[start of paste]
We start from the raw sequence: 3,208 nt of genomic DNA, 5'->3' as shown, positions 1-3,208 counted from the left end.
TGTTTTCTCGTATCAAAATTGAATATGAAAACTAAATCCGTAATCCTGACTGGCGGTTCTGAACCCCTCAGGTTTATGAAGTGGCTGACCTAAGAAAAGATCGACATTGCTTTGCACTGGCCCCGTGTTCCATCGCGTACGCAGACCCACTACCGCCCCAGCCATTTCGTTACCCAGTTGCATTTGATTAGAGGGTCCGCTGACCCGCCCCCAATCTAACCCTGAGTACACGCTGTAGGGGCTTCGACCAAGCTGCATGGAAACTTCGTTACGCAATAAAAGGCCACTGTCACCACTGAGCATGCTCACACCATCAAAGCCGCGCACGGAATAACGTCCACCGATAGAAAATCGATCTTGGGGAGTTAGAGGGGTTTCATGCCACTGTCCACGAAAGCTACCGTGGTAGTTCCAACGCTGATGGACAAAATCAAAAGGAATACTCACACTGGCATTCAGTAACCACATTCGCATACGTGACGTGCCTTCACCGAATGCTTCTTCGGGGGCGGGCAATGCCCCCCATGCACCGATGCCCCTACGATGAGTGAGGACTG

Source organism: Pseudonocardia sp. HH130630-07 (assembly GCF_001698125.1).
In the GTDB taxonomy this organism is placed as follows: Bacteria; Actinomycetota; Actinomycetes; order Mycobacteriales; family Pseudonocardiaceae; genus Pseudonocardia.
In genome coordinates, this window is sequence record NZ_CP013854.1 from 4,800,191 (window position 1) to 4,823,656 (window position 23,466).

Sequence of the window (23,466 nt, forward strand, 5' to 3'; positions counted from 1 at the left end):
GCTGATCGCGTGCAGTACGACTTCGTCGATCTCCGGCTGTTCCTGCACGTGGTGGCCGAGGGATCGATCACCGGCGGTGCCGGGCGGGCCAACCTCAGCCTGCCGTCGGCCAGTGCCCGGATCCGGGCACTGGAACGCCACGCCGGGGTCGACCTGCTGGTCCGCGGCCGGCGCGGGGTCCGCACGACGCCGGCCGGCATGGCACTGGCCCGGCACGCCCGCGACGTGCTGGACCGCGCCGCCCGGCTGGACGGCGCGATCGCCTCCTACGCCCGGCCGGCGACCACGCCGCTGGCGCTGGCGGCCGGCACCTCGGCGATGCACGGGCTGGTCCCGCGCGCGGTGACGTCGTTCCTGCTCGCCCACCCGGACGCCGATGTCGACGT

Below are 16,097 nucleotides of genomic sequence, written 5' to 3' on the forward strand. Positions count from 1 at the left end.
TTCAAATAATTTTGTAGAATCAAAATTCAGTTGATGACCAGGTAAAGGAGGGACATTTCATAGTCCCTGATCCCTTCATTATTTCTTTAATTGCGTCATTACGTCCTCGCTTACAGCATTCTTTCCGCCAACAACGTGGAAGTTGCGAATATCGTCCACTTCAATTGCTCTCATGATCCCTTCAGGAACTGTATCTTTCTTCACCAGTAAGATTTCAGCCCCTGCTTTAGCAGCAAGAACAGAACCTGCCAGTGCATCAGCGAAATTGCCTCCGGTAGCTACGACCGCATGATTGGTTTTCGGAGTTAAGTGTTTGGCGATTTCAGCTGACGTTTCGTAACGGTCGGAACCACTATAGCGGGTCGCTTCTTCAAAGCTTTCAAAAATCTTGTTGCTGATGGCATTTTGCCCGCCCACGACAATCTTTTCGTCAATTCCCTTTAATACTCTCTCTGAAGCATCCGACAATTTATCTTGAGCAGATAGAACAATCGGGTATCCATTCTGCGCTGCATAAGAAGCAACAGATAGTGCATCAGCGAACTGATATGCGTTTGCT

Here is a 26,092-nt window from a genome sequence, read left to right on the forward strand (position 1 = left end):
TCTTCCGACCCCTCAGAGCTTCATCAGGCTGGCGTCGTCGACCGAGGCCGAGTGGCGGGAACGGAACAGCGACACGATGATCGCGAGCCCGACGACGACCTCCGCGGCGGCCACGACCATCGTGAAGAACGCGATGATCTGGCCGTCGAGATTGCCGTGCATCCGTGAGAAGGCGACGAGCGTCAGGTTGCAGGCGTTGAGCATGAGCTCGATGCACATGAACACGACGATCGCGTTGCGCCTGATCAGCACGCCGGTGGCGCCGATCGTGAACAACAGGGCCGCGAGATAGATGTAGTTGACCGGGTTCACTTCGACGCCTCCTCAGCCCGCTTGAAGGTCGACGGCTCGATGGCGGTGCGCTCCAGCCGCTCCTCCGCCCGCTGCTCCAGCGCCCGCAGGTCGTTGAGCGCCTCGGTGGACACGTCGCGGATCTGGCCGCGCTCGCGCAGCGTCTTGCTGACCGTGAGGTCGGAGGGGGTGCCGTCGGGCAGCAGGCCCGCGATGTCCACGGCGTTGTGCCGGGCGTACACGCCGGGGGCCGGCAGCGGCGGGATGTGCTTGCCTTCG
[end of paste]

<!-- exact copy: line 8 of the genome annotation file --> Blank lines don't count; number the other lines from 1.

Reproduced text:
Below are 16,097 nucleotides of genomic sequence, written 5' to 3' on the forward strand. Positions count from 1 at the left end.